Eight years later in 1999 Sean Kelly and a friend Joe Hardie decide to host a video game convention in Las Vegas so collectors could meet in person to talk, buy, and sell games. It was called the Classic Gaming Expo. The inaugural event brought together nearly a thousand collectors, vendors, exhibitors, and gamers. The next year Joe Santulli joined with Sean and Joe in hosting the convention.

The Classic Gaming Expo is now the largest video game collecting convention in the country and is in it's 13th year.

As the hobby grew the amount of information and expertise required grew as well. There was demand for console specific collecting sites with more information like screenshots, cover art, more accurate rarity values, and a community that focused on a particular aspect of game collecting instead of the entire hobby.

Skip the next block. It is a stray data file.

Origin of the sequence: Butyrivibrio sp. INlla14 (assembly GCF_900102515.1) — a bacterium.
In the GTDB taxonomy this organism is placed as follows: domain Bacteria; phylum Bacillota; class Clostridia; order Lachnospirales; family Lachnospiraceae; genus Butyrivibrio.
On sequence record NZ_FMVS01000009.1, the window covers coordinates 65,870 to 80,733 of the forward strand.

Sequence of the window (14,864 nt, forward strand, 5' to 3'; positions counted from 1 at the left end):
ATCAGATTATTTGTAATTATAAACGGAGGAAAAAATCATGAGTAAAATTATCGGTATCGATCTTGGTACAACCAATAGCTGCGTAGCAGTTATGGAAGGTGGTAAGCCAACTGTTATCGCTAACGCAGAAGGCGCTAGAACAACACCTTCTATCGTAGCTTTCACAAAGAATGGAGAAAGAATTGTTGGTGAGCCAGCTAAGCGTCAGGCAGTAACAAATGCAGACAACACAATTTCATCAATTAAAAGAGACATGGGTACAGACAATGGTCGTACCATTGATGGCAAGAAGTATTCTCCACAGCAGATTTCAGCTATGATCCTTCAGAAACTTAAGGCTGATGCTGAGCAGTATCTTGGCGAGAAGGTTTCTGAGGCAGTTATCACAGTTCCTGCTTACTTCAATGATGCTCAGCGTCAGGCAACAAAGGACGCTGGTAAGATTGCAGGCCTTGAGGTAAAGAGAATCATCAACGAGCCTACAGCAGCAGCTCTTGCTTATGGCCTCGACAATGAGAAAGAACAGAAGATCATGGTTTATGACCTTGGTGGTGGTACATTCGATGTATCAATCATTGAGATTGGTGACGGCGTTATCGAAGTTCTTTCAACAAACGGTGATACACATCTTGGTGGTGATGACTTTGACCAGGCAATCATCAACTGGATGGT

In 2001 Albert Yaruss launched AtariAge which has become the pre-eminent site for Atari collectors. And in 2006 Dain Anderson started NintendoAge alone has more than 8,500 members and six of the 26 Nintendo World Championships Gold cartridges are owned by NA members. Sega has its own community as well at

As game collecting as grown so have the prices collectors are willing to pay for the rarest games. In 2007 the Nintendo World Championships Gold was selling for $5,000. In 2009 a copy of Nintendo Campus Challenge sold for $20,100. Records continued to be broken in 2010 as a sealed copy of Stadium Events sold for $41,300.

Where will video game collecting go in the future? Will it become as popular and mainstream as coin, baseball, or stamp collecting? Let us know where you think game collecting is heading in the comments below.


BRIK said...

I hope it doesn't become mainstream because that will most probably drive the prices up.